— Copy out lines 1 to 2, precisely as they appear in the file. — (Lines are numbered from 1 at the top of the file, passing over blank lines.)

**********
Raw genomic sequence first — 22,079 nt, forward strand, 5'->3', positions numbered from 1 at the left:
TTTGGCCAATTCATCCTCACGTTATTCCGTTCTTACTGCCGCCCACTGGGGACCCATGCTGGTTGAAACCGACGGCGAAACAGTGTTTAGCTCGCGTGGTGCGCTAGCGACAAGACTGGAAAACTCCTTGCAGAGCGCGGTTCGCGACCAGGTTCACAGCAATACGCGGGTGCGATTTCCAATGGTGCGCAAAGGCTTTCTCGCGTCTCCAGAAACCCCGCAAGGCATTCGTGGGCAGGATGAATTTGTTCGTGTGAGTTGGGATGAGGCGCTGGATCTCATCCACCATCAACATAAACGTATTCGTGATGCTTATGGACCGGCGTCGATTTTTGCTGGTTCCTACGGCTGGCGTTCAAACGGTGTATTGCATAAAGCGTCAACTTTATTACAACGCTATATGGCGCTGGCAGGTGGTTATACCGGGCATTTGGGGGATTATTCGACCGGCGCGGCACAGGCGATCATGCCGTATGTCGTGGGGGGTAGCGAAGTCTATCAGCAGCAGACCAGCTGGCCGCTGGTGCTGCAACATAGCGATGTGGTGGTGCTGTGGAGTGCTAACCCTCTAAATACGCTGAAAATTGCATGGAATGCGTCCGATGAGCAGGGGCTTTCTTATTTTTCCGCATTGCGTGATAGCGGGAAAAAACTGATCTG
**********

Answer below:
Raw genomic sequence first — 22,079 nt, forward strand, 5'->3', positions numbered from 1 at the left:
TTTGGCCAATTCATCCTCACGTTATTCCGTTCTTACTGCCGCCCACTGGGGACCCATGCTGGTTGAAACCGACGGCGAAACAGTGTTTAGCTCGCGTGGTGCGCTAGCGACAAGACTGGAAAACTCCTTGCAGAGCGCGGTTCGCGACCAGGTTCACAGCAATACGCGGGTGCGATTTCCAATGGTGCGCAAAGGCTTTCTCGCGTCTCCAGAAACCCCGCAAGGCATTCGTGGGCAGGATGAATTTGTTCGTGTGAGTTGGGATGAGGCGCTGGATCTCATCCACCATCAACATAAACGTATTCGTGATGCTTATGGACCGGCGTCGATTTTTGCTGGTTCCTACGGCTGGCGTTCAAACGGTGTATTGCATAAAGCGTCAACTTTATTACAACGCTATATGGCGCTGGCAGGTGGTTATACCGGGCATTTGGGGGATTATTCGACCGGCGCGGCACAGGCGATCATGCCGTATGTCGTGGGGGGTAGCGAAGTCTATCAGCAGCAGACCAGCTGGCCGCTGGTGCTGCAACATAGCGATGTGGTGGTGCTGTGGAGTGCTAACCCTCTAAATACGCTGAAAATTGCATGGAATGCGTCCGATGAGCAGGGGCTTTCTTATTTTTCCGCATTGCGTGATAGCGGGAAAAAACTGATCTG